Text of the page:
When considering building portals on top of CRM, it’s good to keep in mind the implications to license requirements. Presenting CRM data to external users and allowing them to interact with it will force you to buy an External Connector license from Microsoft for your on-premises environment. For a smaller organization that might otherwise find modifying the accelerator templates to their needs to be a sufficient solution, the cost of an EC license may well be prohibitive, which is really a shame considering the potential of the platform. However, CRM Online or partner hosted SPLA licensing models do not require External Connectors (see this post by Shan McArthur). So, not only is the cloud version of CRM much quicker to deploy than an on-premises IFD environment, the license pricing is becoming more and more favourable in the era of Social CRM, where the customer relationships data will increasingly be generated and collected somewhere out there in the clouds, beyond the corporate firewalls.
If Dynamics CRM can be used as a generic platform for rapid development of custom Line Of Business (LOB) applications or dynamic content portals like seen with the accelerators, then how should the product really be positioned in the market? Or even inside Microsoft’s own product portfolio? Comparisons between Dynamics CRM and SharePoint as application platforms has been discussed in many great white papers, one of my favourites being “Relational Productivity Applications: Leveraging Microsoft Dynamics CRM and SharePoint for Enhanced Business Impact“. But could there be even more alternatives to consider?
The recent beta launch of Visual Studio LightSwitch made me think about this topic some more, since so may of the selling points mentioned in Microsoft marketing material for LightSwitch ring a bell from the XRM gospel we’ve seen pushed for Dynamics CRM lately. LightSwitch is a SliverLight app development tool that’s being branded as the “simplest way to build business applications for the desktop, web and cloud”. “Quickly build custom LOB applications that rival off-the-shelf solutions.” “Simplifies the development process because it lets you concentrate on the business logic and does a lot of the remaining work for you.” “Designed for non-programmers, you don’t have to write any code for navigation, toolbars/ribbons, or dirty checking.” Yep, that’s CR… no, I mean LightSwitch. Check our this blog post from the product team for an introduction to the feature set included.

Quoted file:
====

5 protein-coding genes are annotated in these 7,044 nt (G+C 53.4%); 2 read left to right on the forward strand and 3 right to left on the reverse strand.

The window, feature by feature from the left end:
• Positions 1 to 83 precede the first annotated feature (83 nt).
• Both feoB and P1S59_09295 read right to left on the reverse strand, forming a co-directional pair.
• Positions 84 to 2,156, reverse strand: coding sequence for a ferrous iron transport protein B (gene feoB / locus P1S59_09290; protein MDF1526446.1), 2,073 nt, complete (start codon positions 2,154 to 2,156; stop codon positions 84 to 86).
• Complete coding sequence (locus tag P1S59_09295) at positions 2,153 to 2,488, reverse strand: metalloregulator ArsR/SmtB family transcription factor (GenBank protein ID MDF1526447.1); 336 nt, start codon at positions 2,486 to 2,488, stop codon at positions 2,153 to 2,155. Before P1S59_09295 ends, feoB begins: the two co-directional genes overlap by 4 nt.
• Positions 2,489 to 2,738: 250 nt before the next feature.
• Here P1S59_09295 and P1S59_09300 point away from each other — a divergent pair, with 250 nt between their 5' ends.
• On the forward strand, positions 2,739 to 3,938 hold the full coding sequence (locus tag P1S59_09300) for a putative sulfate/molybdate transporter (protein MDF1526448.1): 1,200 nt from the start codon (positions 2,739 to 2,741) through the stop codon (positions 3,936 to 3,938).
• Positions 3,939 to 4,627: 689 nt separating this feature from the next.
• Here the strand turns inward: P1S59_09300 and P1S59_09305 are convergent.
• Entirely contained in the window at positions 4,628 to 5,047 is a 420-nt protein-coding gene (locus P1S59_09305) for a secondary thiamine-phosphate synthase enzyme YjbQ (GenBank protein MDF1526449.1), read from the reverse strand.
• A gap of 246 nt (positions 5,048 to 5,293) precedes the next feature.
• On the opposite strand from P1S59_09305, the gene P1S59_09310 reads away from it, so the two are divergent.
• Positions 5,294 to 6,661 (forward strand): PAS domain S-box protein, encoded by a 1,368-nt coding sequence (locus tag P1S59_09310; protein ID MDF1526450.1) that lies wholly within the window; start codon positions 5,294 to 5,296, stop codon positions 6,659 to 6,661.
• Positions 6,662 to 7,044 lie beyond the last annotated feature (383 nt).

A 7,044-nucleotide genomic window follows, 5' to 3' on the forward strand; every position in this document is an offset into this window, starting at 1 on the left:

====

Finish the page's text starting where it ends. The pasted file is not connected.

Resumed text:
The conclusions behind the value proposition of LightSwitch do sound valid. Most mid-size organizations would surely benefit from being empowered to build their own LoB apps to replace overgrown Excel sheets, also most of these apps could share the same form, grid, search etc. concepts offered in familiar MS style UI wrappings. However, the approach is coming from the opposite direction than with Dynamics CRM. Whereas CRM has been first sold primarily as an application for business people to manage their customer data and later on expanded towards being an actual application development platform, LightSwitch is a component of the Visual Studio IDE used by programmers that now tries to reach the business users by promising no-code application development tools. You can already read plenty of furious “who is this sh** for?” type of comments from the VS user community, when MS is offering seemingly “dumbed down” development tools that aim to offer SilverLight app creation for the masses.
Since we already know that CRM 2011 will continue to have a traditional web application UI, not SilverLight, one question that comes to my mind is: will the two paths ever meet? In this era of “app internet” many are claiming that RIA clients are the future of web (which, according to credible sources, is already dead) and that there’s really no need to waith for HTML5 to come and save us. The bigger the ecosystem of existing customers, applications and services around the familiar Dynamics CRM becomes, the harded it can get to plan the platform’s evolution from “just” a web app to a rich internet application.